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Participation of Iatrogenically Coagulopathic Patients in Wilderness Activities

Published:April 15, 2013DOI:https://doi.org/10.1016/j.wem.2012.12.002
      An increasing number of patients routinely undergo long-term anticoagulation with warfarin or other pharmacological agents. There is little evidence and no consensus documents in the literature regarding the appropriateness and relative risk of their participation in wilderness activities. We present a case report, conduct an analysis of the limited literature that is available, and make recommendations for wilderness medicine practitioners and screening personnel.

      Key words

      Introduction

      Anticoagulation is defined as “the process of hindering the clotting of blood,” and coagulopathy is “a disease or condition affecting the blood's ability to coagulate [clot].” The Greek roots to the term iatrogenic literally mean “a condition caused by a physician,” whether that result was intended or not. In the case of iatrogenic coagulopathy, anticoagulation is intentional, with the goal of reducing the blood's ability to clot to prevent another complication that is presumably higher risk. Examples in medicine when iatrogenic coagulopathy is used include conditions in which clotting must be prevented or is at a higher risk of occurring, such as in patients with artificial valves, chronic, clot-prone arrhythmias such as atrial fibrillation, or a history of embolic strokes (strokes caused by clots). Because this intervention is intentionally disrupting a normal function of the body (clotting), bleeding risks are higher in these patients; therefore, the risks and benefits of this intervention must be carefully and continually weighed by the caregiver and patient.
      An increasing number of patients are routinely anticoagulated for long periods, including anticoagulation at younger ages. Long-term anticoagulation is typically achieved with warfarin (Coumadin, Jantoven). Recently, other oral anticoagulant agents have been approved, including apixaban (Eliquis), rivaroxaban (Xarelto), and dabigatran (Pradaxa), with slightly different pharmacological pathways from warfarin.
      • Galanis T.
      • Thomson L.
      • Palladino M.
      • Merli G.J.
      New oral anticoagulants.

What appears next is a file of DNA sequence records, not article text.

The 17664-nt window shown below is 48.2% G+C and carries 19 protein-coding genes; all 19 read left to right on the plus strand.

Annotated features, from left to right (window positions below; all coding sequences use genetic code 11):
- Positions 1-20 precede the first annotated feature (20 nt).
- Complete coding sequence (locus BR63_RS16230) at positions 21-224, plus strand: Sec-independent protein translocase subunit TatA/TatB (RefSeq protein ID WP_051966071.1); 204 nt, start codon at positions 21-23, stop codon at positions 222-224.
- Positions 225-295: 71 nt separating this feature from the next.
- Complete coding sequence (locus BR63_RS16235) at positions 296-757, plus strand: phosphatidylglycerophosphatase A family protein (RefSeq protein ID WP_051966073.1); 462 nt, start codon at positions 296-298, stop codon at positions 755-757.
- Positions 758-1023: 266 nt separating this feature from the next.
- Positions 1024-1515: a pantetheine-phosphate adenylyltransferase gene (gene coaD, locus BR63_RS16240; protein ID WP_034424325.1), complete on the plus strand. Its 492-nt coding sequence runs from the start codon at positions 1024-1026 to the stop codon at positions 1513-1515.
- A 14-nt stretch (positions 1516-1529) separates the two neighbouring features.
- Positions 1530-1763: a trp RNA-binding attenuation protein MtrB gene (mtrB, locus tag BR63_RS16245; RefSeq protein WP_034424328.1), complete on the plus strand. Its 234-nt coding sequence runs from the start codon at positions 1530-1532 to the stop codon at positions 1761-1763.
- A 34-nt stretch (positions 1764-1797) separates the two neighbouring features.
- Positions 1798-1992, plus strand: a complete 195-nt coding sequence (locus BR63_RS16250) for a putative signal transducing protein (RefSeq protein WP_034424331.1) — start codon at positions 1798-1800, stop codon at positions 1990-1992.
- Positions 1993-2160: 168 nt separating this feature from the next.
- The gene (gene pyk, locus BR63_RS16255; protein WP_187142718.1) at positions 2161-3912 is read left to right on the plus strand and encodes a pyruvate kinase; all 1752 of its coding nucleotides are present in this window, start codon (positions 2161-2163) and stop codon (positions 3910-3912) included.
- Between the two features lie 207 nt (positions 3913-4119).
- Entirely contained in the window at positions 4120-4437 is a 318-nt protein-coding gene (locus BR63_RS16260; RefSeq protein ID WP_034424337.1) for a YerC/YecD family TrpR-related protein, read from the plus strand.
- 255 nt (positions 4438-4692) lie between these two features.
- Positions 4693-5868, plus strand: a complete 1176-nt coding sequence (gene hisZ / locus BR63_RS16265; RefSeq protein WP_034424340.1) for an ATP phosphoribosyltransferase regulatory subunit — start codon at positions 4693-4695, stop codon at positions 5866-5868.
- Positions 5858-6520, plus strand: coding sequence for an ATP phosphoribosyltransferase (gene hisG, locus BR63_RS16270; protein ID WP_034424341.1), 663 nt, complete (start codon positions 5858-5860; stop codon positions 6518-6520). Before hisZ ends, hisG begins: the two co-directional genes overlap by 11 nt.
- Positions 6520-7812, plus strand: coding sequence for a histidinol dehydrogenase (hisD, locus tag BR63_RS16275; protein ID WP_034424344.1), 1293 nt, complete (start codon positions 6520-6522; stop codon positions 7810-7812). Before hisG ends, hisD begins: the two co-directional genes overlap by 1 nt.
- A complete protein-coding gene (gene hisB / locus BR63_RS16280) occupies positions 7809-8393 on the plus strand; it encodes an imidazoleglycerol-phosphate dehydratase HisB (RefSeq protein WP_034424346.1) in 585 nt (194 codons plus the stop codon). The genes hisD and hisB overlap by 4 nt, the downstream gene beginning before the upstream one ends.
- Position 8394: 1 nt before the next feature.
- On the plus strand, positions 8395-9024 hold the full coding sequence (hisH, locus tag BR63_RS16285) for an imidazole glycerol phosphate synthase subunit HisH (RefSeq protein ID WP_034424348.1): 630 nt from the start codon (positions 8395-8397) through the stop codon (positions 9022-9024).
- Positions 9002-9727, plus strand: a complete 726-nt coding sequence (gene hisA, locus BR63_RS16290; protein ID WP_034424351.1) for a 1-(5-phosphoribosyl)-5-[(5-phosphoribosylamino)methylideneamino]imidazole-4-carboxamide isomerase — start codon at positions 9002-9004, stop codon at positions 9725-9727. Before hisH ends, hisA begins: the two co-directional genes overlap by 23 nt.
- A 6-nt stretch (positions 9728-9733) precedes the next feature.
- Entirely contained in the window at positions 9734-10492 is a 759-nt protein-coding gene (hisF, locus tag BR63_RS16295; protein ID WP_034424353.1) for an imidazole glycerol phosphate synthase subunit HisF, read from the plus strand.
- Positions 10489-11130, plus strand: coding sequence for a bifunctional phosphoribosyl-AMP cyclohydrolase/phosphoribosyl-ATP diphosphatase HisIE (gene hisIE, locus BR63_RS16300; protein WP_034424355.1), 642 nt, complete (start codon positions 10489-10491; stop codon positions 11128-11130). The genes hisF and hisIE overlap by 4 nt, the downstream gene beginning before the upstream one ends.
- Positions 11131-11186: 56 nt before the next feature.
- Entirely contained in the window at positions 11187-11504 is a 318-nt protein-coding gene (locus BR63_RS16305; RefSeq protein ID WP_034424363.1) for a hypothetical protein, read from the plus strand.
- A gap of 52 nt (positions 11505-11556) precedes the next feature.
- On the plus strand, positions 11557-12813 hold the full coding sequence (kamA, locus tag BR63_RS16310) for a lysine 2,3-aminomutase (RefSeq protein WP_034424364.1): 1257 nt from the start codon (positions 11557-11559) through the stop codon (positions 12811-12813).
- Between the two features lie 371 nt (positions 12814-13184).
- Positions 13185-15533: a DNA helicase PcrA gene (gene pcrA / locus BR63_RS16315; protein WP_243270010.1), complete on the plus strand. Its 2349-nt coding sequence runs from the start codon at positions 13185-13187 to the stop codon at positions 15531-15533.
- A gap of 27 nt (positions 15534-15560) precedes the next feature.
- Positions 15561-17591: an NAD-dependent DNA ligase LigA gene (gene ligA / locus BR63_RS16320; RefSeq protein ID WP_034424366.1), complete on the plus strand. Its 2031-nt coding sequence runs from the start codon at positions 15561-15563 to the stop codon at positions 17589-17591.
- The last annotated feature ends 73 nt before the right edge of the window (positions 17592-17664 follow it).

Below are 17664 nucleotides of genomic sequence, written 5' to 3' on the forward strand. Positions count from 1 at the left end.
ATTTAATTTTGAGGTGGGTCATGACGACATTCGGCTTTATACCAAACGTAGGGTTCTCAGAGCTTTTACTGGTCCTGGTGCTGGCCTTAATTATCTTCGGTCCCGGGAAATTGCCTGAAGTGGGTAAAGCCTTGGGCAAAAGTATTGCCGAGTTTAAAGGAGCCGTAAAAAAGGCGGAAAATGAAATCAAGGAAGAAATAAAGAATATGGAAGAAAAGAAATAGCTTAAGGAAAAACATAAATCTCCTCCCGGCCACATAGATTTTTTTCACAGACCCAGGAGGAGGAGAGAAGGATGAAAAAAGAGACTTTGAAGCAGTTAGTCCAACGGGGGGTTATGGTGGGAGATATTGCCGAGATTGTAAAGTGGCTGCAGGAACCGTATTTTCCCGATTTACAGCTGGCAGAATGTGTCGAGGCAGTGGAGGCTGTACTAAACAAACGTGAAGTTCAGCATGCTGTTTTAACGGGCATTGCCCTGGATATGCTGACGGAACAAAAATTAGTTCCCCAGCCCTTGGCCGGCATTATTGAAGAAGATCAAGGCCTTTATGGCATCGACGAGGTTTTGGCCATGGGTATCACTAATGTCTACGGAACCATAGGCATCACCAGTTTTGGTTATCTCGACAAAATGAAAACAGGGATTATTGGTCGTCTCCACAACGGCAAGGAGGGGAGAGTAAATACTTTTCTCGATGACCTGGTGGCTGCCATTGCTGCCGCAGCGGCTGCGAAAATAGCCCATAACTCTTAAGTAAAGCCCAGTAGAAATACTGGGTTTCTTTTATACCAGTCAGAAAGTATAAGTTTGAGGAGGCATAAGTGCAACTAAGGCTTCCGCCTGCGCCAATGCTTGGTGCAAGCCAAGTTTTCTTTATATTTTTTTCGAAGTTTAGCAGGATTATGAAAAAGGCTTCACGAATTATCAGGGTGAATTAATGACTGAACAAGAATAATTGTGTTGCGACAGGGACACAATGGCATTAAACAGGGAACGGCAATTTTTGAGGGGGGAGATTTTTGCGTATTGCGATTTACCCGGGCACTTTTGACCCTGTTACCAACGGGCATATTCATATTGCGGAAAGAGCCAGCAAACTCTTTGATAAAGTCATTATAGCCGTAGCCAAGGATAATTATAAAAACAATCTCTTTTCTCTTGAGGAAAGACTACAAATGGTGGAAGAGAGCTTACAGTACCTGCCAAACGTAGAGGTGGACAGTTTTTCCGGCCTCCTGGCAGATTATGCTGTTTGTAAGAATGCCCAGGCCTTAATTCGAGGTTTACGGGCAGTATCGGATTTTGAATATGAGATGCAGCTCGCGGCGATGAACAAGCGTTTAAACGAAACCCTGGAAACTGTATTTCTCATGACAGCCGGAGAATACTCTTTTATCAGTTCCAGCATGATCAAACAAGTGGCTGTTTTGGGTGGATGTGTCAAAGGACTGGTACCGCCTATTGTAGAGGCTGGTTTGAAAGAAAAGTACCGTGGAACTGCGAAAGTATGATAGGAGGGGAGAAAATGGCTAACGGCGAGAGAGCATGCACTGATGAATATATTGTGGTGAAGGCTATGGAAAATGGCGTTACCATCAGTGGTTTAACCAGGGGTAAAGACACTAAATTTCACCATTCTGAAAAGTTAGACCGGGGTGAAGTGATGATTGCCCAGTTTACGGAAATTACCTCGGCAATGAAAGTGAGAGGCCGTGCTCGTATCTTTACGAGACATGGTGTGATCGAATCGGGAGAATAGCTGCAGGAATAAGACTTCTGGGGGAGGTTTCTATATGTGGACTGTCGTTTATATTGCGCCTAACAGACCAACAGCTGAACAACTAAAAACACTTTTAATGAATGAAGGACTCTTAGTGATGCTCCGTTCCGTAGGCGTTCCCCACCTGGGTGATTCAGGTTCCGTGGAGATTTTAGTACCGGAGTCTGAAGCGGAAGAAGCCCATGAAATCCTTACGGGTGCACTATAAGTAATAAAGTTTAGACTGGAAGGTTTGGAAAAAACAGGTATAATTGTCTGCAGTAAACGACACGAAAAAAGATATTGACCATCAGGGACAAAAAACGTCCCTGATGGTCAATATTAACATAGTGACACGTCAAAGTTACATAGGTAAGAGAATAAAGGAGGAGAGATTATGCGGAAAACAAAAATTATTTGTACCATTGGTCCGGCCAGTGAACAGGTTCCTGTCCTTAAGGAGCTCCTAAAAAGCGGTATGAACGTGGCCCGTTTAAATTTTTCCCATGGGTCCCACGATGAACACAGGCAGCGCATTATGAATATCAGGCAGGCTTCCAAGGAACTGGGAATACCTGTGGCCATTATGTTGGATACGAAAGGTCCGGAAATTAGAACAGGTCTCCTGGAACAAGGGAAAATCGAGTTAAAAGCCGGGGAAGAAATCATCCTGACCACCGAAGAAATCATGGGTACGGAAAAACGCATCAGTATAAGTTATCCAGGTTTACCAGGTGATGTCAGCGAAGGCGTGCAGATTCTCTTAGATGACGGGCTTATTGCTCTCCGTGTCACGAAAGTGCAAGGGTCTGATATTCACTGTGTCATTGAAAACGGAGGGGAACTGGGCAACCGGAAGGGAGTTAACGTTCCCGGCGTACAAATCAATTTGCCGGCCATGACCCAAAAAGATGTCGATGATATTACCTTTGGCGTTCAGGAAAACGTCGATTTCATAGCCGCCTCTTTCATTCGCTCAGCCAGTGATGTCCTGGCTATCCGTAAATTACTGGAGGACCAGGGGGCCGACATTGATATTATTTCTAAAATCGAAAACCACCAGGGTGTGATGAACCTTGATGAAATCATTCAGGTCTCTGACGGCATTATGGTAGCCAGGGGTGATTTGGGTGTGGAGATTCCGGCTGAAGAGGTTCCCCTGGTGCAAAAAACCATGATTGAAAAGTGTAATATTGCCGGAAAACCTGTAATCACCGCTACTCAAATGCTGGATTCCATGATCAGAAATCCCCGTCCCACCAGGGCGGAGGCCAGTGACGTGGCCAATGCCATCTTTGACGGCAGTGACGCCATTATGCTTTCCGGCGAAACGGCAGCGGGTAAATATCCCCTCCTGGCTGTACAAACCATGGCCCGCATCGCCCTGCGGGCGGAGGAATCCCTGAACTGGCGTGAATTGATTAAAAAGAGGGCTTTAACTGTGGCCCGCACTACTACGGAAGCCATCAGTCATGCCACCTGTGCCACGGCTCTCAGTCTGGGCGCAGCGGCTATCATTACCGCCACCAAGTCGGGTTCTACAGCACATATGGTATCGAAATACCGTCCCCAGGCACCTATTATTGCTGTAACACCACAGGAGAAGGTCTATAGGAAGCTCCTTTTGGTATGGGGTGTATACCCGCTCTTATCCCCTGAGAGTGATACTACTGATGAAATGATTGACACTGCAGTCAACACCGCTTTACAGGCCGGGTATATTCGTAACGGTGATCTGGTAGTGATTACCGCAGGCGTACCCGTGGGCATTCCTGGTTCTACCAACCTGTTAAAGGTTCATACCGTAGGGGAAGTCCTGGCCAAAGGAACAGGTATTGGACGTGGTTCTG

In addition, there is some thought that agents that inhibit clotting via impairment of platelet activity, such as aspirin (Ecotrin, Bayer, St. Joseph) and clopidogrel (Plavix), should be considered in the same risk pool as other more traditional anticoagulants like warfarin. Although there are a substantial number of studies evaluating the relative risk of anticoagulated patients in trauma situations, it is not clear which subsets, if any, of these data can be directly translated into wilderness medical environments. There are also no consensus documents or even case reviews available in the literature addressing the appropriateness and relative risk of patients with long-term anticoagulation participating in wilderness activities.
      We present a recent clinical case that prompted a review of the risks for patients on warfarin in the wilderness. We discuss the findings of our literature search and the evidence used in making decisions for the case patient. We also discuss not only how the available evidence may be helpful for making decisions in the wilderness operational environment but also important ways in which the available evidence—largely from the trauma, emergency medicine, radiology, and neurosurgery literature—may not be applicable to the wilderness operational environment. Finally, we provide general recommendations for physicians advising or screening anticoagulated individuals who want to participate in wilderness activities and for management of anticoagulated patients sustaining traumatic injury in the wilderness.

      Case Study

      Outward Bound, which marks its 50th year of operations in the United States in 2012, is one of the oldest and most well-known wilderness experiential education schools in the country. Outward Bound has a number of charter schools, among them the North Carolina Outward Bound School (NCOBS).
      In September 2011, a 42-year-old man with a history of deep venous thrombosis (DVT) applied to an NCOBS program involving top-rope rock climbing and backcountry hiking with a 50-plus-pound backpack. The patient's DVT history was being managed via long-term use of warfarin, and his private physician confirmed that his international normalized ratio (INR), a laboratory value used to measure warfarin's effect, had been within therapeutic ranges in the months before the application. The NCOBS program involved 5 days in the Pisgah National Forest near the Linville Gorge Wilderness Area. The participants would never be more than 1 mile from a Forest Service road. The patient had no significant prior rock-climbing experience.
      The patient's application was declined owing to current Outward Bound guidelines that anticoagulated patients could not be taken into the backcountry. The patient and his private physician appealed this decision, stating that they felt the activities were well within the safe range of activities for an iatrogenically coagulopathic patient. The NCOBS consulted their physician medical advisor.

      Review of Warfarin Usage and Pharmacology